Telstra risks bill shock with LTE plans

Telstra risks bill shock with LTE plans

Summary: Telstra customers on its new long-term evolution (LTE) network will have to watch how much data they use, since the telco plans to reintroduce excess data usage charges, according to internal documentation leaked to ZDNet Australia.

TOPICS: Telcos, Telstra
This article implied that consumers would risk bill shock because Telstra would not provide shaping on LTE accounts. As yet it is uncertain whether shaping will continue for consumers over LTE. The business plans detailed below do not have shaping, risking bill shock, as is the case with the telco's other business plans.

update Telstra business customers on its new long-term evolution (LTE) network will have to watch how much data they use, since the telco plans to maintain excess data usage charges, according to internal documentation leaked to ZDNet Australia.

The document confirmed that the LTE plan pricing points between $29 and $89 per month revealed by ZDNet Australia earlier this month, although Telstra had still not officially confirmed that these would be the final plans for its LTE product launch at the time of writing.

The prices provide more bang for your buck than those currently on offer by the telco for its Next G mobile broadband. However, Telstra will maintain additional charges for customers who exceed their monthly data cap, according to the documentation.

According to the document, users will be charged the following amounts for exceeding their limit on their respective standard plans when LTE is released for a broader launch:

  • 1GB/$29 per month: 25 cents per extra megabyte
  • 4GB/$39 per month: 10 cents per extra megabyte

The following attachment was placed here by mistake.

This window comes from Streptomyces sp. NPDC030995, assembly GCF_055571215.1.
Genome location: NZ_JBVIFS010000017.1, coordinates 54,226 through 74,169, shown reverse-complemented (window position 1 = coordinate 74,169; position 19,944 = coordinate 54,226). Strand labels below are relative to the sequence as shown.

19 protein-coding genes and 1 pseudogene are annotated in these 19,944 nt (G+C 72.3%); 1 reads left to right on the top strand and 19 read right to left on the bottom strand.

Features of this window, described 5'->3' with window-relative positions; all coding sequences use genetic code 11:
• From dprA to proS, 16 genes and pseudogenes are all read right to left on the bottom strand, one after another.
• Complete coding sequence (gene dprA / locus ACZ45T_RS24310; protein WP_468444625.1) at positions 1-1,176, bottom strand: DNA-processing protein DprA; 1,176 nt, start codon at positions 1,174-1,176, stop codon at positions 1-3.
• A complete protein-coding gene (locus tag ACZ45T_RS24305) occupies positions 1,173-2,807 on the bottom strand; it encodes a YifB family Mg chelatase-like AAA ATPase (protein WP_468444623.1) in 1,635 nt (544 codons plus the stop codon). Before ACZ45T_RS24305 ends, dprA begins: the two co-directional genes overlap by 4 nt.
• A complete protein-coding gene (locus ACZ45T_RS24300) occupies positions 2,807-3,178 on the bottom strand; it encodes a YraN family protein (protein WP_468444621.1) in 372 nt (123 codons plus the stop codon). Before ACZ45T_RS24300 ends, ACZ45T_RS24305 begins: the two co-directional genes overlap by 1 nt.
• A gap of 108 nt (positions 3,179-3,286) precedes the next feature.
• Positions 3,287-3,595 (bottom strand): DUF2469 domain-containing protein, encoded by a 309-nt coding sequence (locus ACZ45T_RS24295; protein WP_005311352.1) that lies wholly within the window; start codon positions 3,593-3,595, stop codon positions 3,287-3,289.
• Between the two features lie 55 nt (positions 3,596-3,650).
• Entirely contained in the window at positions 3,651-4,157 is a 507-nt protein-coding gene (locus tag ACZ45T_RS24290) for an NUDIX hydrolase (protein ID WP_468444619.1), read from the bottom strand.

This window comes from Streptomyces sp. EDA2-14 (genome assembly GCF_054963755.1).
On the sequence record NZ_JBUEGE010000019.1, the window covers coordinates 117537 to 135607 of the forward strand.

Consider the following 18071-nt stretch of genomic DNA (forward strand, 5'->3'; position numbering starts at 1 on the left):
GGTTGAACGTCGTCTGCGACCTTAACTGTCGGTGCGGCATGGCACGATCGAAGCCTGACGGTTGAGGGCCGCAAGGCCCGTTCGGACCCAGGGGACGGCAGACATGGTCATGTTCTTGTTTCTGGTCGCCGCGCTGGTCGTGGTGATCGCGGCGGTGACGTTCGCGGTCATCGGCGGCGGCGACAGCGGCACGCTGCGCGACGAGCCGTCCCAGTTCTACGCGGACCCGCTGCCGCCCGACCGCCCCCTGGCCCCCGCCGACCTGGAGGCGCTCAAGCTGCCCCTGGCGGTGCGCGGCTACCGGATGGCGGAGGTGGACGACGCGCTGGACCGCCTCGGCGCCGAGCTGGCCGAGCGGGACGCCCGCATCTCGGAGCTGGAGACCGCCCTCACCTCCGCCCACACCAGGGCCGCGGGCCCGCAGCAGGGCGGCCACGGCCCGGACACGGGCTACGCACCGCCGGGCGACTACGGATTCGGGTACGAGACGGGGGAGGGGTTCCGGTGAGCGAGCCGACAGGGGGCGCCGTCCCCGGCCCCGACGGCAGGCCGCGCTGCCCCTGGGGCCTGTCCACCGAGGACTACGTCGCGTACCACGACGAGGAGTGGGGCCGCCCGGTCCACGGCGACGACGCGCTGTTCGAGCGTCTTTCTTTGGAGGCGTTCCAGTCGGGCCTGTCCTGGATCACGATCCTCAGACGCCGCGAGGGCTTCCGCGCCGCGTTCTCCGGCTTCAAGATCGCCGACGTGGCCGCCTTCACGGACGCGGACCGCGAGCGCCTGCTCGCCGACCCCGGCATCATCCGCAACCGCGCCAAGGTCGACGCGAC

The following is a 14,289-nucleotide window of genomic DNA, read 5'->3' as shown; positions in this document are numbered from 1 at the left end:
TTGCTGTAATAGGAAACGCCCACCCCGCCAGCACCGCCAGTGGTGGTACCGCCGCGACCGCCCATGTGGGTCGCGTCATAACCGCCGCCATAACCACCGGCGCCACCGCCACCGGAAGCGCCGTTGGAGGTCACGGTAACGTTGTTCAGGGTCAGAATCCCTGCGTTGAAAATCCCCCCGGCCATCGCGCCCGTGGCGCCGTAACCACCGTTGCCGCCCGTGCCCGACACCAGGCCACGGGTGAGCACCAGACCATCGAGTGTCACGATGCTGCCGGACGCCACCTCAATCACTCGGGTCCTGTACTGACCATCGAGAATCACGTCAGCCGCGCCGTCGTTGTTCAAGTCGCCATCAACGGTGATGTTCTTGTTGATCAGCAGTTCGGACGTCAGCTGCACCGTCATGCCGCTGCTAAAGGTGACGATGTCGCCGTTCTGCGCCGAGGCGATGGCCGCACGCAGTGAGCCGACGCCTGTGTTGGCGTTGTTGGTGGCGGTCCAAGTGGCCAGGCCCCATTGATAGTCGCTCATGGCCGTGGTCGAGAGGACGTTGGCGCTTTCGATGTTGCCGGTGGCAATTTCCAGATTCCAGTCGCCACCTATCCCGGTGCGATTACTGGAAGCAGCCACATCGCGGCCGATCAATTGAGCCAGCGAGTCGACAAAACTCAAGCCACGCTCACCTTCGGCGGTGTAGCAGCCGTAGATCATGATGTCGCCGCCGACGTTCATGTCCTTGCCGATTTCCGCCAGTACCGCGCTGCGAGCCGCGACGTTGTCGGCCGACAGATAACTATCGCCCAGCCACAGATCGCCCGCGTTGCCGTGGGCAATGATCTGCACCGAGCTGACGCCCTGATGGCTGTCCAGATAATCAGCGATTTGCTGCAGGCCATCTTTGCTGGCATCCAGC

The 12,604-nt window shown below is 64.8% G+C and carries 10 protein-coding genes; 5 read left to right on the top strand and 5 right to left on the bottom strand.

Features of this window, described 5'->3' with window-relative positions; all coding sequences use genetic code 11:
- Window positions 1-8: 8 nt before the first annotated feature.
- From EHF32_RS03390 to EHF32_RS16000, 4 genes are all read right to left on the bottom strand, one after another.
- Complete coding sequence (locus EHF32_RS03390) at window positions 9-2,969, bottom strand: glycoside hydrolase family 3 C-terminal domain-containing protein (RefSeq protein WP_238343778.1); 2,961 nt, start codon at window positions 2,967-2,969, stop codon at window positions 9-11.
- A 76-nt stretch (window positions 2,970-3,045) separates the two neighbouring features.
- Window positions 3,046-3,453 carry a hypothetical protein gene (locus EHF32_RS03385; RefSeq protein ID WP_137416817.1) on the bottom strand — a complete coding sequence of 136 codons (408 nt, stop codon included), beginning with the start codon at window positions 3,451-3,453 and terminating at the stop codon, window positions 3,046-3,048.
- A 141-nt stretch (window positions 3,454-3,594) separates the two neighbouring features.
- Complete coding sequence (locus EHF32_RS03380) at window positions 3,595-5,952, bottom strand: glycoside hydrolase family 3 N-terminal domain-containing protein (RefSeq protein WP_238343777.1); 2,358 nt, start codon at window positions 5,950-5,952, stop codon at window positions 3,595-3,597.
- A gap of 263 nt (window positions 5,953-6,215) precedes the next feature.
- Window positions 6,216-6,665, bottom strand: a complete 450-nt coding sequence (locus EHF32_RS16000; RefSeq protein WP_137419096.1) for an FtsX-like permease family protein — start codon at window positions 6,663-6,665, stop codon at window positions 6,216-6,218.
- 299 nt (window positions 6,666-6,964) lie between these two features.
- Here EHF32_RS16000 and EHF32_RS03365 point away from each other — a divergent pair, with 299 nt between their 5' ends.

• 8GB/$49 per month: 10 cents per extra megabyte
  • 15GB/$89 per month: 5 cents per extra megabyte.

Telstra had done away with such additional charges for consumers who exceeded a monthly data cap in its current mobile broadband plans in May. Instead, users who exceed their monthly data limit have their download speed throttled to 64 kilobits per second.

The Australian Communications and Media Authority has indicated it will seek to further regulate the telecommunications industry unless it works to reduce the number of incidents of "bill shock", by giving customers greater oversight of their call, SMS and data usage.

ZDNet Australia understands that Telstra plans to launch its LTE mobile broadband product to consumers on 2 October. The telco initially launched the product to some business customers in late August. The launch is expected to occur at the same time as a brand refresh for the company, which will see the orange background for the Telstra logo replaced with a variety of colours including blue, pink and purple.

Telstra would not comment on its launch or whether it would continue shaping for consumers.

Updated at 12:56pm:clarified that the stated LTE plan amounts were for business customers.

Topics: Telcos, Telstra


Armed with a degree in Computer Science and a Masters in Journalism, Josh keeps a close eye on the telecommunications industry, the National Broadband Network, and all the goings on in government IT.